ZITTAU, Germany, Dec. 21 (Xinhua) -- The passport-free Schengen Area saw its biggest-ever enlargement on Friday as nine new European Union (EU) members began to implement the Schengen Agreement.
The nine countries are Estonia, Hungary, Latvia, Lithuania, Malta, Poland, Slovenia, Slovakia and the Czech Republic, all of which joined the EU on May 1, 2004 in the "big bang" of the EU enlargement.
Their entry marked the biggest ever enlargement of the Schengen zone, expanding the zone from 15 countries to 24.
Starting from midnight Friday (2300 GMT Thursday) the nine countries officially opened their land and sea borders to the Schengen Area, and travelers were not required to show their passports when going through the border crossings.
At around 9:00 a.m. local time (0800 GMT), a symbolic border-opening ceremony was held at a crossing near the German town of Zittau, which borders Poland and the Czech Republic.
German Chancellor Angela Merkel, Polish Prime Minister Donald Tusk and Czech Prime Minister Mirek Topolanek participated in the ceremony at the border crossing "Zittau Peace Road-Porajow."
Portuguese Prime Minister Jose Socrates, whose country is currently holding the rotating EU presidency, European Commission President Jose Manuel Barroso and European Parliament President Hans-Gert Poettering were also witnesses to the opening of the border.
After 9:00 a.m. local time, one German and one Polish police officer jointly lifted the border barrier that divided the two countries, symbolizing the opening of the border.
"We are witnessing a historic moment," said Merkel at the ceremony.
She said the enlargement of the Schengen zone to 24 countries has facilitated the free movement of European citizens.
"The children present today have seen in their own eyes the realization of the dreams of their parents and grandparents," she added.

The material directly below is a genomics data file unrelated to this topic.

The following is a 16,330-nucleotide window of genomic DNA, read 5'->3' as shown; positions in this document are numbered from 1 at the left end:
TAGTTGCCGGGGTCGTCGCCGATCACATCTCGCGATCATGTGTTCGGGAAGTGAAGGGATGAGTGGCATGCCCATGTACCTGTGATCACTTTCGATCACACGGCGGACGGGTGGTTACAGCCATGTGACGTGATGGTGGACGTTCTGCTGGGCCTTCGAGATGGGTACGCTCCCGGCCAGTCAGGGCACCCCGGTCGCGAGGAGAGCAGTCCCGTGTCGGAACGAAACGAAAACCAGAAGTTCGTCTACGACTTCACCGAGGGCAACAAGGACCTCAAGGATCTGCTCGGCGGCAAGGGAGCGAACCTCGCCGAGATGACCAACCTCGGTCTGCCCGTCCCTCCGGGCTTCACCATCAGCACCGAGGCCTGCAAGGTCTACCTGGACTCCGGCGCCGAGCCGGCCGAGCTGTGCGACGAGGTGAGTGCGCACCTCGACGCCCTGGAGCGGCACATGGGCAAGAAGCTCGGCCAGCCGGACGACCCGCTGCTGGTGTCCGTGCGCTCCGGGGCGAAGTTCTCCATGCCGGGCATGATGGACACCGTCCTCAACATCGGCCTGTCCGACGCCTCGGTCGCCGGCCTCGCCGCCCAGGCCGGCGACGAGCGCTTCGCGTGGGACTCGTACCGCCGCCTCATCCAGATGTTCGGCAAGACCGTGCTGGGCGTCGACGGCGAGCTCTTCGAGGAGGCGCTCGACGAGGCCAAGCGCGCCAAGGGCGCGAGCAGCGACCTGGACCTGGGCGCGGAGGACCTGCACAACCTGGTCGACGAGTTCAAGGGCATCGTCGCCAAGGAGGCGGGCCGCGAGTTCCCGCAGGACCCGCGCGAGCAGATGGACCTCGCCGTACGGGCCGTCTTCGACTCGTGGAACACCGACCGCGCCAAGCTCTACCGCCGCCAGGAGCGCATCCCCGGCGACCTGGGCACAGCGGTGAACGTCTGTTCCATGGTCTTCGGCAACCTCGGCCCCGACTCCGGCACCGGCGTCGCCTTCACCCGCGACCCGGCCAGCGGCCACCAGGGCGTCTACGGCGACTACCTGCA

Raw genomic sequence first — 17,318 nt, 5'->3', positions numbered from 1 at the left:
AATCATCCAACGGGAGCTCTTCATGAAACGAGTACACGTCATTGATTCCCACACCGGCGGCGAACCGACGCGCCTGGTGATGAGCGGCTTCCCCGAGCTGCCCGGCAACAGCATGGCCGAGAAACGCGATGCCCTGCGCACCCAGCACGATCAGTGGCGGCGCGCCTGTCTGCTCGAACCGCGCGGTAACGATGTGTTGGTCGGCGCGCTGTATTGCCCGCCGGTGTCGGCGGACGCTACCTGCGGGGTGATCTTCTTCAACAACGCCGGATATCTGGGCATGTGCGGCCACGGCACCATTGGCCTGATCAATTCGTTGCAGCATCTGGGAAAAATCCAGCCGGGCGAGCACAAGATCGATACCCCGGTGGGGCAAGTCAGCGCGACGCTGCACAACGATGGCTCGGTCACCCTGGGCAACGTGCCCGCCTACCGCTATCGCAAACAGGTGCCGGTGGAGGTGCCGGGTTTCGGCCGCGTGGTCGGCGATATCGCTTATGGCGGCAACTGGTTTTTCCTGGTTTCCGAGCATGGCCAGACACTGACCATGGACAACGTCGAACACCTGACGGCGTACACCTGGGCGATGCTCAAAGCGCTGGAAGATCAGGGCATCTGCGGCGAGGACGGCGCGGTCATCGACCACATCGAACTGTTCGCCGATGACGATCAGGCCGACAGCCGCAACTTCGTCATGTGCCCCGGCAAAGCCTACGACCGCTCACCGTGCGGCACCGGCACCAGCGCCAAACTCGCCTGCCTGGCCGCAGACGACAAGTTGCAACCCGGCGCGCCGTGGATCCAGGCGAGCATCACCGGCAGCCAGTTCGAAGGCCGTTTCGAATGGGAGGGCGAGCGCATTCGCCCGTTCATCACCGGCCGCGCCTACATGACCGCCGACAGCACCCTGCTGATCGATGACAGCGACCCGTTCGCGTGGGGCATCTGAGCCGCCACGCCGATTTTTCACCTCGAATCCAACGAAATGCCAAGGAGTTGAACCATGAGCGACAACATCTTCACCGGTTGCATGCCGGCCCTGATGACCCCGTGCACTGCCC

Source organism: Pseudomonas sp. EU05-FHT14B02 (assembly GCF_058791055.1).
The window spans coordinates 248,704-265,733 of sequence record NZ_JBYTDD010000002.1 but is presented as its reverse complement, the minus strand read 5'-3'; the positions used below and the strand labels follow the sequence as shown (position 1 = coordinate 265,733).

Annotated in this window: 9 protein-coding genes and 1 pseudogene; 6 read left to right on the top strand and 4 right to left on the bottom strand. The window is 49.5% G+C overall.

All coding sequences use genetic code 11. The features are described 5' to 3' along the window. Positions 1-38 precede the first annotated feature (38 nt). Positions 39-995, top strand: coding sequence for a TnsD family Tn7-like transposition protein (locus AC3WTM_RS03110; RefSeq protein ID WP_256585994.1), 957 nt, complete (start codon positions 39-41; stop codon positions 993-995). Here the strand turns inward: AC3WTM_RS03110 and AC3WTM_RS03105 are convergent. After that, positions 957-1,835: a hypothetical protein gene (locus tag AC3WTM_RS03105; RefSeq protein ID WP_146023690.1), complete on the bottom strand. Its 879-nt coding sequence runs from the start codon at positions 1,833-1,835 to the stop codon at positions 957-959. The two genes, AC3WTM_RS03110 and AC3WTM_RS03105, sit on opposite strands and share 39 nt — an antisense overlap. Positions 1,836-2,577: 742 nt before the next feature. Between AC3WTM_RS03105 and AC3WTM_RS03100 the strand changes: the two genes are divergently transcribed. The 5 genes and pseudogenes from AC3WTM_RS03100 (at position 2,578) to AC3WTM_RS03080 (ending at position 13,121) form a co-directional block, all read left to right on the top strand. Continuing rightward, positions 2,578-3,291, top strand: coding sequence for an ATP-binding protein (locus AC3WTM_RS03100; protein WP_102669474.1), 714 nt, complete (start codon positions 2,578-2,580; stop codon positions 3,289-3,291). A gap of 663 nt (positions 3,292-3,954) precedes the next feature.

Socrates, who represents the EU, said the Schengen expansion is a "significant" step for the EU, which exactly embodies the idea of European integration.
After the ceremony, the leaders took a bus to a Polish-Czech border crossing just a few hundred meters away.
In a symbolic move, Polish Prime Minister Donald Tusk and Czech Prime Minister Mirek Topolanek cut the border bar dividing their countries with a saw.
"This is a great day not only for Germany, Poland and the Czech Republic, it is also a great day for the whole Europe," said European Commission President Jose Manuel Barroso at the ceremony.
"We can't forget the Iron Curtain that split Europe, but today Europe is united right here on the frontier of the Iron Curtain," he added.
Later in the day as well as on Saturday, a series of border-opening ceremonies will be held in the Port of Tallinn, the border zone between Austria, Hungary and Slovakia, and the border zone between Italy and Slovenia.
The Schengen Agreement, signed on June 14, 1985, allows for the systematic abolition of border controls between the participating countries.
However, it was not until March 26, 1995 that the agreement was put into practice.
So far, all EU members except Britain and Ireland and three non-EU members (Iceland, Norway and Switzerland) have signed the agreement. Of them, only 24 countries have so far implemented the pact.